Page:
Craig White's Literature Courses

Terms / Themes


American Indians as
minority ( ± immigrant?)


Native American children protest Texas-financed Dakota Access Pipeline
(NYC, August 2016)

thanks to http://mashable.com/2016/08/24/north-dakota-access-pipeline-protest/#XbKftLNq3PqI

American Indians as minority or immigrant?

In the multicultural courses I teach, American Indians count as a minority primarily because they do not fit the immigrant profile of voluntary migration and assimilation to the USA's dominant culture.

In prehistory, beyond any memory or written record—10,000 to 30,000 years ago—ancestors of American Indians did immigrate from Asia through what is now Alaska. (see Maps of Native America; scroll down to Bering Land Bridge.)

By the modern era of immigration beginning in the European Renaissance (1500s Common Era), "Native Americans" had already occupied North and South America for countless generations.

Therefore American Indians are not regarded as immigrants in the modern historical sense, and they join African Americans as the United States' two original, definitive, and enduring minority groups. (Any immigrant ethnic group may be regarded as a "minority," but within a few generations they are "just Americans."

Minority experience of devastation and exploitation by dominant culture > resistance to assimilation.

Immigrant cultures see immigration as freedom, opportunity, and the American Dream, but for American Indians immigration meant genocide, loss of land and status to immigrants, devastation of economic infrastructure—the American Nightmare instead of the American Dream. 

Immigrants voluntarily (more or less) abandon local traditional cultures of subsistence to join a universal modern culture of abundance, profit, and overproduction.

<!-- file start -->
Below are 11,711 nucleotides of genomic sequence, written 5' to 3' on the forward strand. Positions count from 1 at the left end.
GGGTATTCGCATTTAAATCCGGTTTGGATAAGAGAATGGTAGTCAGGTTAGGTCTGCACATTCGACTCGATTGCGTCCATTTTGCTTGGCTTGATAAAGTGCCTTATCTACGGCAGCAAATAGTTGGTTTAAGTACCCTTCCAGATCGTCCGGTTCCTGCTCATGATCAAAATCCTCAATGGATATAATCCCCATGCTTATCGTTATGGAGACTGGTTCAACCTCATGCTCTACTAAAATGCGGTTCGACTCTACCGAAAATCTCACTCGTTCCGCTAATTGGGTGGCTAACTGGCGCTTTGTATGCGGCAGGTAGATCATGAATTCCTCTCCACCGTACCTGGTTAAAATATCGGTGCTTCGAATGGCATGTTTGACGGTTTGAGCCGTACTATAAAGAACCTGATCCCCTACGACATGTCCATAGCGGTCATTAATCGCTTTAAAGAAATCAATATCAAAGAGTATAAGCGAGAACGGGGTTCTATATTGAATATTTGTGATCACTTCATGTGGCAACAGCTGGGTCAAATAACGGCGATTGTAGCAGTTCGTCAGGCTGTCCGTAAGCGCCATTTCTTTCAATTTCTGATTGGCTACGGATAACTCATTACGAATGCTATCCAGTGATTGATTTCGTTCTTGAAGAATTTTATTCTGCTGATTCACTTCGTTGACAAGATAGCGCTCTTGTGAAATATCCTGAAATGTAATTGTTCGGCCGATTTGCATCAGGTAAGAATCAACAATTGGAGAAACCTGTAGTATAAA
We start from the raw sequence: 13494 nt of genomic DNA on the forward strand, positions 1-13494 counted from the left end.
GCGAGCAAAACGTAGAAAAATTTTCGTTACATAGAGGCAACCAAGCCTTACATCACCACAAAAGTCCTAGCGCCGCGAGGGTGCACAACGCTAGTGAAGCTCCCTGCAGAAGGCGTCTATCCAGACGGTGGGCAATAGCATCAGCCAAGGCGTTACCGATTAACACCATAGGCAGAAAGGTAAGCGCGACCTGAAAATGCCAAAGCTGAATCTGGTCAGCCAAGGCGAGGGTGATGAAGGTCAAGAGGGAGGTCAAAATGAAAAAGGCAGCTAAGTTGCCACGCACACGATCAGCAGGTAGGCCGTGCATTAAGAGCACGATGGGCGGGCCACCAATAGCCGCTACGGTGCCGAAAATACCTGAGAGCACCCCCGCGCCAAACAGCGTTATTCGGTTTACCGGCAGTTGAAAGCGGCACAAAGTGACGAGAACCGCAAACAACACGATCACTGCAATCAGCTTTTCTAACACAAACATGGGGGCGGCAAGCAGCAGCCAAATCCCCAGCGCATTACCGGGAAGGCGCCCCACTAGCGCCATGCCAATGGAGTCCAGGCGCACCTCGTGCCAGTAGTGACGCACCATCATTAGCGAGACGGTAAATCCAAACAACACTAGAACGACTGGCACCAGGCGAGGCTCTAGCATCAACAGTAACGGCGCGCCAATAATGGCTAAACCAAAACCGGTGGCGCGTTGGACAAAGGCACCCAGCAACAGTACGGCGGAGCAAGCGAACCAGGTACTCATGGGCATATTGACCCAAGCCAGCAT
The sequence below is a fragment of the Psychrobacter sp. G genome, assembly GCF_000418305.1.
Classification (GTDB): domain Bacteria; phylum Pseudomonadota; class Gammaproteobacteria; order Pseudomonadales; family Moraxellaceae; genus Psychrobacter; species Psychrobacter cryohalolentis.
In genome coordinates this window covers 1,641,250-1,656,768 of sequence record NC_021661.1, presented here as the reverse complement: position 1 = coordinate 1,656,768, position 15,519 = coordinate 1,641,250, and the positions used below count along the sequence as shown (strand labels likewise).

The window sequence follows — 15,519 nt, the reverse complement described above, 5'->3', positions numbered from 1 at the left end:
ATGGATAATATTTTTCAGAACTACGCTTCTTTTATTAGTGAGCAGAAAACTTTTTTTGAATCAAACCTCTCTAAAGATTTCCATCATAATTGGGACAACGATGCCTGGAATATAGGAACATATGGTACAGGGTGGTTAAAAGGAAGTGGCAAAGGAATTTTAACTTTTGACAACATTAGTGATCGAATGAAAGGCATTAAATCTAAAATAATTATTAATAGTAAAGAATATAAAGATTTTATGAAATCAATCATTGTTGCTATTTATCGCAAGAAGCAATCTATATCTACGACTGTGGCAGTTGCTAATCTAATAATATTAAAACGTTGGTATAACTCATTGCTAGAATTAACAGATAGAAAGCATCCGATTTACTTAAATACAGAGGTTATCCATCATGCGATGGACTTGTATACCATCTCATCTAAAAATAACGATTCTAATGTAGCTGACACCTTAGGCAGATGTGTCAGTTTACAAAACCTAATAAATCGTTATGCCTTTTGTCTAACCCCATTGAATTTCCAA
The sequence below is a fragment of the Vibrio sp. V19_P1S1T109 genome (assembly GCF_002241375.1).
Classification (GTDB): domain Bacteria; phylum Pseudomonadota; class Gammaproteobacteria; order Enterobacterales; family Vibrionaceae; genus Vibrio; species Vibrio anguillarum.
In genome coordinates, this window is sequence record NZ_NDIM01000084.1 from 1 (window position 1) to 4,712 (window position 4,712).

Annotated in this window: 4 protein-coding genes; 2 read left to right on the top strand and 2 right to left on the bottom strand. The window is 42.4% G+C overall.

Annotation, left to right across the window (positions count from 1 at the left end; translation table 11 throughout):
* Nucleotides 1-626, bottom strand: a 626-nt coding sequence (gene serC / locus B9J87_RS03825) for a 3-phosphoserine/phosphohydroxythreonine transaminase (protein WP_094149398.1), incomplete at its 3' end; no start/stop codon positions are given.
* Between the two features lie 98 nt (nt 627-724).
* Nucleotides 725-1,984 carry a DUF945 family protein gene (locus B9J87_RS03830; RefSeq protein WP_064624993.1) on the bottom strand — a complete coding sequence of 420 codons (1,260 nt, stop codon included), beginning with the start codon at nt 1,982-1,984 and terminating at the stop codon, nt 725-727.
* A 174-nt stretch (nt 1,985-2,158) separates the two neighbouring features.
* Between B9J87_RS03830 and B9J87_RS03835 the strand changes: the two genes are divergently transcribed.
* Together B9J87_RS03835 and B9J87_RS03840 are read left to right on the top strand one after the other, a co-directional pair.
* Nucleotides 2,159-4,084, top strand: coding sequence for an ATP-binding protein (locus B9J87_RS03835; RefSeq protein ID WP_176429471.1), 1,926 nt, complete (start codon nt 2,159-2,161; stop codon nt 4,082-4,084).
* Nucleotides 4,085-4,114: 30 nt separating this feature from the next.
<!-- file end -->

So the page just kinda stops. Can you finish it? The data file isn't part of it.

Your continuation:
African Americans and Native Americans did not voluntarily abandon their traditional cultures. In contrast to "forgetting the past" as immigrants habitually do, minority groups may struggle to recover the traditional cultures from which they were torn, e.g. American Indian maintenance of land and fishing rights, African Americans' "back to Africa" or "Afrocentric" ideologies.

 

Immigrants voluntarily leave not only their homelands but also their parents. In turn. immigrants' children leave their parents behind. For immigrant cultures, generational discontinuity is often interpreted as progress.

American Indians as a traditional culture emphasize "generational continuity." Elders are treasured for their knowledge of traditional ways (in contrast to modern culture's attitude toward elders as obsolete knowledge and baggage), and children are regarded as the future. In contrast to modern society's emphasis on individuals and nuclear or broken families, traditional cultures regard the entire community as "the people" and the basic unit of society.

In these regards immigration and immigrant culture have been doubly destructive to American Indian generational continuity and maintenance of culture.

Immigrant take-over of Indian lands separates tribes from the graves of their ancestors, plus European-American grave-robbers dig up American Indian mummies for display in museums, separating even the dead from their homeland—which is a big "so what" to the dominant culture but grievous to American Indian culture. (Also echoes of this in African American culture in "Elethia" story.)

"Indian Boarding Schools" in USA and Canada took children from American Indian communities to help them assimilate to the dominant culture, further disrupting the generational of American Indian traditional cultures.

American Indian cultures were not literate—literacy is essential for assimilating successfully to modern American culture—but rather "oral" or "spoken-word" cultures. In contrast to African American literature, which emerges early and fairly copiously, American Indian literature is slow to develop.

Contrast "Model Minorities" or "ideal immigrants" as pre-equipped with literate traditions.

1700s-1800s: missionary literature, some in behalf of Indian resistance

late 1800s, early 1900s—children from boarding schools produce early memoirs and fiction

1960s-70s wave of American Indian poetry and fiction, continuing

Instead of voluntary immigration, American Indians suffer forced internal migration. (Compare to African America's "Great Migration" and slave escapes from southern slave states to northern industrial cities.)

Reservations

Trail of Tears

 


American Indian Movement logo
"Remember Wounded Knee" is a reference to the massacre